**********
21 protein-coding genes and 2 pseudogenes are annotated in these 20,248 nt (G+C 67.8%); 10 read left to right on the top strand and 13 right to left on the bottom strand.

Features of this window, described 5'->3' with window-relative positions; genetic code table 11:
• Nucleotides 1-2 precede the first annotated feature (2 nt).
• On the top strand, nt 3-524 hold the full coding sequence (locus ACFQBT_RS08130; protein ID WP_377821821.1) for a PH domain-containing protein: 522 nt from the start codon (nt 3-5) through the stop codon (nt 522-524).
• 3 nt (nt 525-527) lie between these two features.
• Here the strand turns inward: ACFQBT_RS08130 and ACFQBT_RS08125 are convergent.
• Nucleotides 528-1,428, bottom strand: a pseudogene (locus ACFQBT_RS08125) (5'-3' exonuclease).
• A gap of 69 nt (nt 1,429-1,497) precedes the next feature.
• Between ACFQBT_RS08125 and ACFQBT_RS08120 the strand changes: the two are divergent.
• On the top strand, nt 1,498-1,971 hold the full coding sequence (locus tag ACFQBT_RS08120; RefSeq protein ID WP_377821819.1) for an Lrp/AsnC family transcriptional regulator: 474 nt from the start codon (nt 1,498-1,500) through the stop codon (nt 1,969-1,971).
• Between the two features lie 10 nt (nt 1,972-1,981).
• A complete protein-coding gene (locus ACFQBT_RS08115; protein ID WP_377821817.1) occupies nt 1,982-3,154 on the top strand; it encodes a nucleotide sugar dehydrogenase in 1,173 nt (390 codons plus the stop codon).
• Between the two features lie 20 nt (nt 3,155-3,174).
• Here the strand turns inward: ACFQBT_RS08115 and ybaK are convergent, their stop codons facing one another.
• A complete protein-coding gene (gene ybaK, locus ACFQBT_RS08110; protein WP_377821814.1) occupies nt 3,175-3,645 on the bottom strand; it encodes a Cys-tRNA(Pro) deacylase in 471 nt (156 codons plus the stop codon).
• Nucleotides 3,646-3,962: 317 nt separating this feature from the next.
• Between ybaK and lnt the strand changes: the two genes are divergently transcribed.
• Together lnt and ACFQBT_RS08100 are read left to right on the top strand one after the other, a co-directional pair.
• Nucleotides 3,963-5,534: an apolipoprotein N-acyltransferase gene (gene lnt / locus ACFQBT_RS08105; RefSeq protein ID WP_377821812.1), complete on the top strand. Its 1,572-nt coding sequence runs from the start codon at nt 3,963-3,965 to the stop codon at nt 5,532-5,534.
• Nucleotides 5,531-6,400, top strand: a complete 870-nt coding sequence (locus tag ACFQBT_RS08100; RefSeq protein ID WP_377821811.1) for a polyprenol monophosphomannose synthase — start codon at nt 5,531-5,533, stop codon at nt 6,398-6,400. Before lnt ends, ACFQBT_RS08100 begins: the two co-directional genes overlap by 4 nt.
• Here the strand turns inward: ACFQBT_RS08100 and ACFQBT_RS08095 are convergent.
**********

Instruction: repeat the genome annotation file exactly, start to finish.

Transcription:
21 protein-coding genes and 2 pseudogenes are annotated in these 20,248 nt (G+C 67.8%); 10 read left to right on the top strand and 13 right to left on the bottom strand.

Features of this window, described 5'->3' with window-relative positions; genetic code table 11:
• Nucleotides 1-2 precede the first annotated feature (2 nt).
• On the top strand, nt 3-524 hold the full coding sequence (locus ACFQBT_RS08130; protein ID WP_377821821.1) for a PH domain-containing protein: 522 nt from the start codon (nt 3-5) through the stop codon (nt 522-524).
• 3 nt (nt 525-527) lie between these two features.
• Here the strand turns inward: ACFQBT_RS08130 and ACFQBT_RS08125 are convergent.
• Nucleotides 528-1,428, bottom strand: a pseudogene (locus ACFQBT_RS08125) (5'-3' exonuclease).
• A gap of 69 nt (nt 1,429-1,497) precedes the next feature.
• Between ACFQBT_RS08125 and ACFQBT_RS08120 the strand changes: the two are divergent.
• On the top strand, nt 1,498-1,971 hold the full coding sequence (locus tag ACFQBT_RS08120; RefSeq protein ID WP_377821819.1) for an Lrp/AsnC family transcriptional regulator: 474 nt from the start codon (nt 1,498-1,500) through the stop codon (nt 1,969-1,971).
• Between the two features lie 10 nt (nt 1,972-1,981).
• A complete protein-coding gene (locus ACFQBT_RS08115; protein ID WP_377821817.1) occupies nt 1,982-3,154 on the top strand; it encodes a nucleotide sugar dehydrogenase in 1,173 nt (390 codons plus the stop codon).
• Between the two features lie 20 nt (nt 3,155-3,174).
• Here the strand turns inward: ACFQBT_RS08115 and ybaK are convergent, their stop codons facing one another.
• A complete protein-coding gene (gene ybaK, locus ACFQBT_RS08110; protein WP_377821814.1) occupies nt 3,175-3,645 on the bottom strand; it encodes a Cys-tRNA(Pro) deacylase in 471 nt (156 codons plus the stop codon).
• Nucleotides 3,646-3,962: 317 nt separating this feature from the next.
• Between ybaK and lnt the strand changes: the two genes are divergently transcribed.
• Together lnt and ACFQBT_RS08100 are read left to right on the top strand one after the other, a co-directional pair.
• Nucleotides 3,963-5,534: an apolipoprotein N-acyltransferase gene (gene lnt / locus ACFQBT_RS08105; RefSeq protein ID WP_377821812.1), complete on the top strand. Its 1,572-nt coding sequence runs from the start codon at nt 3,963-3,965 to the stop codon at nt 5,532-5,534.
• Nucleotides 5,531-6,400, top strand: a complete 870-nt coding sequence (locus tag ACFQBT_RS08100; RefSeq protein ID WP_377821811.1) for a polyprenol monophosphomannose synthase — start codon at nt 5,531-5,533, stop codon at nt 6,398-6,400. Before lnt ends, ACFQBT_RS08100 begins: the two co-directional genes overlap by 4 nt.
• Here the strand turns inward: ACFQBT_RS08100 and ACFQBT_RS08095 are convergent.